The Maritime History of the Great Lakes
British Whig (Kingston, ON), May 22, 1883

Full Text



The St. Lawrence Company's steamers commence running about June 20th.

The freight rate from Chicago to Kingston is 6 1/4 cents on wheat and 5 1/2 cents on corn.

About 60,000 fence posts will be shipped from Cape Vincent to Rome this season.

The water in the St. Lawrence river is one foot lower now than it was at this time last year.

The Active and her consorts had a rough time both on their way to Toledo and returning.

The tug Jessie Hall clears tonight for Montreal with a tow carrying 130,000 bushels of grain.

The barge Otonabee, with 130 tons of phosphate, arrived from Noble's Bay in tow of the steamer Peerless.

The barge Manitowac has been chartered in Chicago for Kingston. She carries 37,000 bushels of corn.

The steamer Island Belle will commence running on the Cape-Alexandria Bay route about June 20th.

As soon as travel warrants it the Vanhorne will make two trips per day between Alexandria Bay and the Cape.

The schr. Dundee is loading grain at Toronto. It is said she has got two cents to Kingston, which is marking up the rates.

The Pride of America still lies in the custody of the Sheriff at Oswego. The tug men refuse to take the vessel above the bridge.

The yacht Capt. Abbie will probably enter the Gananoque regatta. Dr. Curtis thinks of having her hauled out and scraped. She'll go then.

The schr. Kate Howard capsized off Evaston last week, and was dragged to Chicago on the bottom of the lake. She was raised on Wednesday. Her tow bills amounted to nearly $1,000.

Hall & Co., of Ogdensburg, have contracted in Buffalo for a new tug to take the place of the burned Gardner. She will be about the same size as the Gardner, and will be built immediately.

Schr. Hoe Boy, of Sackett's Harbor, went to pieces this morning at the Cape Vincent Railway dock. The crew were saved by making a pier-head jump. The scow Carlton is ashore, and the scow Joe Murphy sunk at the same place.

A Stormy Night.

Captains who came in yesterday say that they never saw such a wild sea. The wind since Sunday night has blown from North-East, and last night about 11 o'clock it greatly increased and, in marine phraseology, "began to squeal." Vessels in the harbor dragged their anchors. Some assert that the worst weather has not yet been experienced.

An Oswego Man's Opinion.

Capt. Fitzgerald, of Oswego, says that the statement published in a Kingston paper that the shippers give American vessels the preference to Canadian vessels, is untrue. As a rule, the vessels generally arrive about the same time in a fleet and the first in are first chartered. If a Canadian Captain comes in and there are ten or fifteen vessels ahead of him, and he can not get a load at once, he goes away grumbling and when he gets home tells a terrible tale of the partiality of the Oswego shippers. These grumblers do not seem to consider that the railroad companies cannot load a whole fleet at once.

A Rough Experience.

The tug Active came in last evening having in tow the schooner John Gaskin, with 37,500 bushels of corn, from Toledo. Captain Simmons says there was a heavy gale on the lake. It blew terrifically, and the seas rolled high. Finding it impossible to hold them both, the schooner Glenora, with 44,000 bushels of corn, was cut loose between Long Point and the Ducks. Capt. James Smith, of this city, is in command of her and the owners have no fear regarding her safety. She carries a full lower rig and a lot of surplus canvass. As soon as the wind moderates the tug will go out and pick her up.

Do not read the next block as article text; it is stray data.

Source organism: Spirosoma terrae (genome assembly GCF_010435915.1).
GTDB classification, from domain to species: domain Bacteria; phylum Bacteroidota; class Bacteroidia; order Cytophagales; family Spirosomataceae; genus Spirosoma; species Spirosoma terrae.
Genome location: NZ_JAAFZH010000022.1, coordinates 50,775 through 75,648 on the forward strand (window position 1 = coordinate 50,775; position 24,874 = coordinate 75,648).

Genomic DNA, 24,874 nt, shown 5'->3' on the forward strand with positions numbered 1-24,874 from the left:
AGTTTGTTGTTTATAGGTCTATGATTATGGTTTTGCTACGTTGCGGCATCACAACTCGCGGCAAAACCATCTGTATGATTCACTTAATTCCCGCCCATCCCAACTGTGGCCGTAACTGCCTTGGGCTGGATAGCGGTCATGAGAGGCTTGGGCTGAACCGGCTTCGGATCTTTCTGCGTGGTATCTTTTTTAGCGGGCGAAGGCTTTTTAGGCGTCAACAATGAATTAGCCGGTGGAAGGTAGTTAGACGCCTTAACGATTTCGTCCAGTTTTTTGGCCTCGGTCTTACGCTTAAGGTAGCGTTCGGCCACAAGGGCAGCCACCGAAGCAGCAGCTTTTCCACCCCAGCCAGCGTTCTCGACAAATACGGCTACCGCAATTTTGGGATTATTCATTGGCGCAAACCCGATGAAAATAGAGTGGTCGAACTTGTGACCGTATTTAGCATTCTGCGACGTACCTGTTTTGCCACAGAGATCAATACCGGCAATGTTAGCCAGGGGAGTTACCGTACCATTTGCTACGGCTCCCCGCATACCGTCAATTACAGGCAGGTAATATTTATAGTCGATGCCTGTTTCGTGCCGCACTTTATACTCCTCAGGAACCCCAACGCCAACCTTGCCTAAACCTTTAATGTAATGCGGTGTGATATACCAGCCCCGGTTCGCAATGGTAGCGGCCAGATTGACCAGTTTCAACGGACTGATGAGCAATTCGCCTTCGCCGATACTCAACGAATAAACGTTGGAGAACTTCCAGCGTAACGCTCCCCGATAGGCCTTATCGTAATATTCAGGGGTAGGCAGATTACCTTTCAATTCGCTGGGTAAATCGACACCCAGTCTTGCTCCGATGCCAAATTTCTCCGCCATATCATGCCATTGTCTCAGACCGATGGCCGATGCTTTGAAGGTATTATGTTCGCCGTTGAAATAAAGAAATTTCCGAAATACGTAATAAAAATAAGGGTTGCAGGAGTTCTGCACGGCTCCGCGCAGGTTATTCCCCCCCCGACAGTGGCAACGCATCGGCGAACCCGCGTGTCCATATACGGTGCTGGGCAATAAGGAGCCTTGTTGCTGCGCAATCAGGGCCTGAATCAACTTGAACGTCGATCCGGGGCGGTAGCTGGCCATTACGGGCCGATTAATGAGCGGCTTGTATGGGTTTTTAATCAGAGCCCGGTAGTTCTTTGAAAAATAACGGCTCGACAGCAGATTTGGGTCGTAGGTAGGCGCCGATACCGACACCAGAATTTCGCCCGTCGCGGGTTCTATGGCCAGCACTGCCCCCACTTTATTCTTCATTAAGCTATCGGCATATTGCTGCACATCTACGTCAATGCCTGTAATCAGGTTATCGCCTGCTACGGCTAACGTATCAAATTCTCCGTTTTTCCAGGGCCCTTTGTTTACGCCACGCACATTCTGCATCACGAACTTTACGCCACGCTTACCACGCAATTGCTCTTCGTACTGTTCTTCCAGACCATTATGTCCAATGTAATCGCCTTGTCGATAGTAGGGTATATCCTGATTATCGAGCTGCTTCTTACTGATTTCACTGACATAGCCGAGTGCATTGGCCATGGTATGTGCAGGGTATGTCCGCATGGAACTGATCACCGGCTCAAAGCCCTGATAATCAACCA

A Propeller Rebuilt.

The prop. California was at the K. & M. Co.'s wharf yesterday, lightening 7,000 bushels of grain prior to going to Montreal. She is on her first trip since being rebuilt. Since last season she has had added to 35 1/2 ft. in her length. She is now 179 ft. 6 in. over all and will carry 25,000 bushels. She has a new steel boiler half-inch in thickness and 11 ft. 6 in. diameter by 10 ft. 6 in. long, and good for a pressure of 80 lbs. Her cabin has been lengthened 25 ft. giving her 125 ft. clear. A parlor 19 x 22 ft. is also attached, and is furnished with steam heating apparatus for cold weather. She has been furnished with new 5 inch ceiling throughout. A new kitchen, 32 x 18 ft., has also been substituted for the old one. Capt. Crangle is in command.

Last Night's Hurricane.

Port Huron, Mich., May 22nd - The barge Wyoming is ashore 6 miles above Point Edward. The crew on board the vessel may last till the storm abates. The barge Ocontes has broken off Lakeport. Some schooners are ashore at Lake St. Clair. The schooners Hazard, Elements and Dobbins are at anchor at Lexington with the water breaking over them at frequent intervals. Five unknown vessels are reported ashore between there and Pine Hill. The barges Meseille and St. Joseph, tug Clark's tow, are adrift off Lexington. The tug Champion will go out to their help. The wind continues.

Cleveland, May 22nd - There was a hurricane here yesterday. The wind blew over Lake Erie at the rate of 80 miles an hour and last night increased in violence. Several vessels are reported to have been lost, but it is thought no lives have been lost. A portion of the new breakwater was carried away....Lake men say the storm was the heaviest for ten years.

Media Type:
Item Type:
Date of Original:
May 22, 1883
Local identifier:
Language of Item:
Rick Neilson
Copyright Statement:
Public domain: Copyright has expired according to the applicable Canadian or American laws. No restrictions on use.
Maritime History of the Great Lakes
WWW address
Powered by / Alimenté par VITA Toolkit

My favourites lets you save items you like, tag them and group them into collections for your own personal use. Viewing "My favourites" will open in a new tab. Login here or start a My favourites account.

British Whig (Kingston, ON), May 22, 1883